Albemarle, Augusta, Bedford, City of Charlottesville, Clarke, Fauquier, Goochland, the City of Lexington, Loudoun, Louisa, Madison, Middleburg, Nelson, Orange, Rappahannock, Rockbridge, and the City of Warrenton.
Virginia Historic Homes offers fine historic homes for sale in Virginia and if you are unfamiliar with the state of Virginia then allow me to explain the area and its counties. But before I do I’ll make it easy for you to figure out where you might want to begin your search for a fabulous Virginia historic home.
Virginia historic homes in Albemarle, Clarke, Fauquier, Loudoun, Orange, and Rappahannock Counties are the most expensive areas and hold many of the most exquisite historic homes in the United States. Each county has its own wonderful little town in it. Albemarle has Charlottesville. Fauquier has Warrenton. Loudoun has Middleburg and Leesburg. Orange has Orange. And Rappahannock has (Little) Washington.
Madison County which sits two counties north of Albemarle and below Rappahannock consists of verdant, rolling hills and backs up the ancient Blue Ridge Mountains. The area is mostly untouched by developers and looks the way it did 150 years ago. Madison County is a great place to begin your search if you don’t mind being far from any urban amenities.
Culpeper and Greene are good places to look, as many of their historic homes are still affordable. Culpeper is a sleeper but also sadly in the sites of many large developers. Greene was once the dumping ground for blue-collar workers who were priced out of Albemarle County in the 2004 building boom.
Using Albemarle County and the city of Charlottesville as the center of the Central Virginia area, we have to the north: Greene, Madison, Orange, Culpeper, Rappahannock, Fauquier, Loudoun, and Clarke Counties.
To the east of Albemarle County/Charlottesville are Fluvanna, Goochland, and Louisa Counties. All three counties have their share of fine 18th century historic houses. And are more affordable than to the north. Each county has a county seat, Fluvanna has sleepy Troy, Goochland has Goochland (which is similar to Troy), and Louisa has Louisa which is also like the other two, vacated and barren. Thank God they all have their wonderful historic courthouses!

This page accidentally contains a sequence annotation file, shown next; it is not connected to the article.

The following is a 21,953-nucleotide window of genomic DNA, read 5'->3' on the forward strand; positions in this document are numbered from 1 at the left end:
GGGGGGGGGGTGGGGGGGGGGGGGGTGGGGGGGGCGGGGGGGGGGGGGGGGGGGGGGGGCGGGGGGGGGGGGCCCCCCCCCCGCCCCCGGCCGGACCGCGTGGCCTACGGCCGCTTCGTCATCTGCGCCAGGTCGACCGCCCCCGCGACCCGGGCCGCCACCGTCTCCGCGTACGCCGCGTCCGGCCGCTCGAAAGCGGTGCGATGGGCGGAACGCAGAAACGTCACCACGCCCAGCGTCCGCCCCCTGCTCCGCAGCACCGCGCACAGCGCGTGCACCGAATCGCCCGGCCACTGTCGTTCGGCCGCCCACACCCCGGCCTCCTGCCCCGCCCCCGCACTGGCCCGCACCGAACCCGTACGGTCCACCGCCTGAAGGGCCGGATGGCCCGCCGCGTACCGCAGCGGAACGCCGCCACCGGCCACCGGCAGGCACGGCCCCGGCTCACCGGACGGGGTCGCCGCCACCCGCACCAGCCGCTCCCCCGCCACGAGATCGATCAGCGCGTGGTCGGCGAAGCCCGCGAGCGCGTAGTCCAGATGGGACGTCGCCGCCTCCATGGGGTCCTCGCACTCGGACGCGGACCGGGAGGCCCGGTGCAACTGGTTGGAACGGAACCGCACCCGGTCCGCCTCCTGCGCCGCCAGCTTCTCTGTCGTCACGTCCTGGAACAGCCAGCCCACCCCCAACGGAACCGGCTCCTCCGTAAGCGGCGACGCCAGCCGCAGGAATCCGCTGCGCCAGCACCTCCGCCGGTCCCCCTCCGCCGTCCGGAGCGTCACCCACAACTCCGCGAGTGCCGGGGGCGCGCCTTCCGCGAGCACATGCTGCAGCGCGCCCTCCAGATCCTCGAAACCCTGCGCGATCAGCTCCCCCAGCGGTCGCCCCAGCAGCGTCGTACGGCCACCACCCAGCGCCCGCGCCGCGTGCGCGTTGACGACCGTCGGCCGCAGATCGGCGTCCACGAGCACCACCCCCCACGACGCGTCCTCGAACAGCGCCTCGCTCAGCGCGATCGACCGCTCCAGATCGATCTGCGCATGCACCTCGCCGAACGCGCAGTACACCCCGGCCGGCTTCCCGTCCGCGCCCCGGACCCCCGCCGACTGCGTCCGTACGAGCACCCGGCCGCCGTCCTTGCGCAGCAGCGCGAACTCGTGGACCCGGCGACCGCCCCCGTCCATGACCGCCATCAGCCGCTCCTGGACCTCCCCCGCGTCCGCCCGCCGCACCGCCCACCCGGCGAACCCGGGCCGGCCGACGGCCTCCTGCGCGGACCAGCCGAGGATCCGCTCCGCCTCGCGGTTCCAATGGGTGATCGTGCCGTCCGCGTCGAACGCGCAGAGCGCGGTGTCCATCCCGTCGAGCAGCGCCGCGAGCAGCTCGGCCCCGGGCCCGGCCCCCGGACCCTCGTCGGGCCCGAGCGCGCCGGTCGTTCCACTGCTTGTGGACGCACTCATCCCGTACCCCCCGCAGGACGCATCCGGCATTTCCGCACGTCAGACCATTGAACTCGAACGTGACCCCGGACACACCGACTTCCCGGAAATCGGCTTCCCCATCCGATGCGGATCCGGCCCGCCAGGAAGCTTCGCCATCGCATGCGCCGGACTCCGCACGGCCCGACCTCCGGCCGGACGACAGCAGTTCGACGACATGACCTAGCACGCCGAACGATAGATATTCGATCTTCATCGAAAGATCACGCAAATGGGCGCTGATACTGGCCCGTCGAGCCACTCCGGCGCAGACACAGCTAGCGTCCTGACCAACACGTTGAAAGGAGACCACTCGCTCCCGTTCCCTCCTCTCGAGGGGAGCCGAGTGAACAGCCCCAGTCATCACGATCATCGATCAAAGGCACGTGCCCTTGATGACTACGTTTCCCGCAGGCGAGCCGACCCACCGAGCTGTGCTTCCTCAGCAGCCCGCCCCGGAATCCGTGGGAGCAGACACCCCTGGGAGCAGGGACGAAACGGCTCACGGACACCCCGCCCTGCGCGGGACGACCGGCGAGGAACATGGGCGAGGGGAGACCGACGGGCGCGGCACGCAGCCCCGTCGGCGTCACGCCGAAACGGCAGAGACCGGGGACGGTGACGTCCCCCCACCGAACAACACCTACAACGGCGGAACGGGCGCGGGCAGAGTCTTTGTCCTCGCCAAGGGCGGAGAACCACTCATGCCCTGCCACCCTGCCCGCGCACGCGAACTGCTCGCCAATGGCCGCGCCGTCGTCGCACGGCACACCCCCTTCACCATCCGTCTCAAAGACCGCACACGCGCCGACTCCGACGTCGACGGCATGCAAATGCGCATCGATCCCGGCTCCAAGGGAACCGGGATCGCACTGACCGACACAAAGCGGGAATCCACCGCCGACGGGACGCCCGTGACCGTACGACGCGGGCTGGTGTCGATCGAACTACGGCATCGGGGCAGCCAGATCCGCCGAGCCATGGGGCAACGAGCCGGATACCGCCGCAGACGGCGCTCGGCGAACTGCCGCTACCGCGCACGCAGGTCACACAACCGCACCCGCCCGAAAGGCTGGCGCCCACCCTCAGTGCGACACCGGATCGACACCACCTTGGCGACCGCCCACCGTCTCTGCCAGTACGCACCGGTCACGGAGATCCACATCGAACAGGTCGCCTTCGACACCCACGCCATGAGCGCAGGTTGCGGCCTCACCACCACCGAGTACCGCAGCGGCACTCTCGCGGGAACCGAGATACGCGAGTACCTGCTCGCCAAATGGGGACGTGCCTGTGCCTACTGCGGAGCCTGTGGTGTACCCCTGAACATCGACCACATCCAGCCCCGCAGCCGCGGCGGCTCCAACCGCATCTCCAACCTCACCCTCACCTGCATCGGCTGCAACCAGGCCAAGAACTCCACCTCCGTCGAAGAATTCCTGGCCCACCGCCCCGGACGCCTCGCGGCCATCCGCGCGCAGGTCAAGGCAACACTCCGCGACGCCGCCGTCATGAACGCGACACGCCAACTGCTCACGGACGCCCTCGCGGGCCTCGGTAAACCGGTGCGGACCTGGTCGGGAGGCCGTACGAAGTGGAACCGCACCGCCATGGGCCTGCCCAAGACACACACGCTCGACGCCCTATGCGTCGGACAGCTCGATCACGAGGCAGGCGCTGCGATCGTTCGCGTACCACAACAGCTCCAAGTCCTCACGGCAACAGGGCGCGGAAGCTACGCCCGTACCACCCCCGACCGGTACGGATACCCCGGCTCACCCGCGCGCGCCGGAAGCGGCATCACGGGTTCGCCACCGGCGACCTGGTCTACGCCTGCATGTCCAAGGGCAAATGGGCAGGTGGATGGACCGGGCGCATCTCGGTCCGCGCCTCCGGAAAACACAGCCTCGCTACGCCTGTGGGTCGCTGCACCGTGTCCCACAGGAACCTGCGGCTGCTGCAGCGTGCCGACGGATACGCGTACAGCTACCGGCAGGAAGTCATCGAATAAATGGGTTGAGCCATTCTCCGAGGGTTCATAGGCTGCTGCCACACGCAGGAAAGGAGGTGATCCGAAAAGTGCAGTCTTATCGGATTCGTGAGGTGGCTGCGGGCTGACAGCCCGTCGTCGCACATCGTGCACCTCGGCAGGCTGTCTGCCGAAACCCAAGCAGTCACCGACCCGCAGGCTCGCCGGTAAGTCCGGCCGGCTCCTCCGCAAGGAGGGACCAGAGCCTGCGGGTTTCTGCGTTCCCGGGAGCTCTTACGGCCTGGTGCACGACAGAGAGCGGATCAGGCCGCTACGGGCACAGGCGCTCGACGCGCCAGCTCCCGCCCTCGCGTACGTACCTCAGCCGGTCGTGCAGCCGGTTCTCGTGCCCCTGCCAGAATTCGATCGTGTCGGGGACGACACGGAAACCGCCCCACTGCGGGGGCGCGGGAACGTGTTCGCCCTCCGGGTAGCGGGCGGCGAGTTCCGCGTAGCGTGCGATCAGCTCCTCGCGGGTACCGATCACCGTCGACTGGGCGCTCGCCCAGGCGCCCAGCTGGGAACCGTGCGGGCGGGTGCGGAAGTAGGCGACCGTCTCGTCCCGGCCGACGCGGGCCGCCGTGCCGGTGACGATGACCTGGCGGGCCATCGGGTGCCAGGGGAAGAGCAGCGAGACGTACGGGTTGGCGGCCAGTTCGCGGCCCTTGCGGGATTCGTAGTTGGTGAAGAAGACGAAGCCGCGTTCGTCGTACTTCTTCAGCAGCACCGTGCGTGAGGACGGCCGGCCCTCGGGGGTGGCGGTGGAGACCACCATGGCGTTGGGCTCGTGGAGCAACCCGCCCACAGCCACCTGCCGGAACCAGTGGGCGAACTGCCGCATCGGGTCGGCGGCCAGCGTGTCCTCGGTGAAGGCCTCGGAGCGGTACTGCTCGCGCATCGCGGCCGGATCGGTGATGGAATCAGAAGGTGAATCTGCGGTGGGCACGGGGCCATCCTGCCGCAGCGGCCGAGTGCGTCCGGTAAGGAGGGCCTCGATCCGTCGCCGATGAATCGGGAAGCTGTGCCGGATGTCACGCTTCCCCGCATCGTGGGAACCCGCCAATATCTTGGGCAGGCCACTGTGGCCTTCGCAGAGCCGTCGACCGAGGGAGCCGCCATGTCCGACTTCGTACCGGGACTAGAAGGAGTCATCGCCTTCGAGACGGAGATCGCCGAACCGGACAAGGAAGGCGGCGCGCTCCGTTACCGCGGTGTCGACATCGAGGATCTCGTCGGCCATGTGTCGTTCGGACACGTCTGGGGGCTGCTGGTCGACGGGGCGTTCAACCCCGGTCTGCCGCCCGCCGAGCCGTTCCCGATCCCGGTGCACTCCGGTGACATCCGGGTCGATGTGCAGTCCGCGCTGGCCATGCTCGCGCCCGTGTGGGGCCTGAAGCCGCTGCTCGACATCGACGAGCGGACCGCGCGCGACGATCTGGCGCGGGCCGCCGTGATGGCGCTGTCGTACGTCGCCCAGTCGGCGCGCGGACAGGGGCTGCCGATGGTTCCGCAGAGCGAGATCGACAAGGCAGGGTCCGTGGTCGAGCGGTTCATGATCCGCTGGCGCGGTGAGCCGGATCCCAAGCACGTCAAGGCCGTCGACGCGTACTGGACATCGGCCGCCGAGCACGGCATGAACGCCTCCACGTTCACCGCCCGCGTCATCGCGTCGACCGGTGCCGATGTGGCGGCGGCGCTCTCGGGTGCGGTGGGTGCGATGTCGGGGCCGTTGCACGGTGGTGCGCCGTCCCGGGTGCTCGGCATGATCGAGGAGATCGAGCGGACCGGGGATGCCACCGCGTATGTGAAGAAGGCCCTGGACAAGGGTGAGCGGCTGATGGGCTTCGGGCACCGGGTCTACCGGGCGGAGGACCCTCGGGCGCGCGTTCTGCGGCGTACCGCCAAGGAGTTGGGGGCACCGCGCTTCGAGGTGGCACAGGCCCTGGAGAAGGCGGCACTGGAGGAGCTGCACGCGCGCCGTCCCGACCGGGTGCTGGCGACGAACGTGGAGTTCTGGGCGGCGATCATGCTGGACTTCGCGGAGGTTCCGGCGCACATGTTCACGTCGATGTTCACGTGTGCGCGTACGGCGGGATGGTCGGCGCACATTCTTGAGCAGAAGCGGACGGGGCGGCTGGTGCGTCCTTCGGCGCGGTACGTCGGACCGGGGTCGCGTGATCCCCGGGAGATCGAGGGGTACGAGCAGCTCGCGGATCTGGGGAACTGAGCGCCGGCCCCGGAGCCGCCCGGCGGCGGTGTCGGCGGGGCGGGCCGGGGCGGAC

To the west, there’s Augusta County over the Blue Ridge Mountains (they’re only 1 mile wide) in the Shenandoah Valley. Across the 10-mile Valley are the formidable Appalachian Mountains (they go for 120 miles) and it is here that Highland and Bath County are. Highland is like Madison County…untouched. Bath, while more rugged terrain, has the exquisite Homestead Resort and Garth Newel Music Center. The town is small but civilized with life mostly rotating around the Homestead.
To the south is Amherst, Appomattox, Bedford, Buckingham, Campbell, Charlotte, Cumberland, and Prince Edward. This is where you can find a very affordable historic home. Bedford not so much because of its proximity to both Roanoke and Lynchburg (Liberty University). Cumberland is mostly hunting camps and State Park, so if you can find something here you’ll be very happy. Buckingham is mostly in pine forests planted by large pulp companies such as Westvaco.
The terrain is flat and boring unless you can find something in the north along the James River. Amherst and Bedford are hilly and offer spectacular Blue Ridge Mountain views. Campbell, Charlotte, and Prince Edward are flat and very sleepy areas of Virginia. If you decide to live here best make sure you love being alone. There’s no arts or theater here.
Central Virginia historic homes offer the best bang for your buck, however, if living near Washington D.C. and money is not a problem then consider searching here for an exquisite Northern Virginia historic home.
So there we have it…My terrain. Let me know how I can help you find your perfect Virginia historic home. Best Regards, Toby
Virginia Historic Homes Realtor Since 2003
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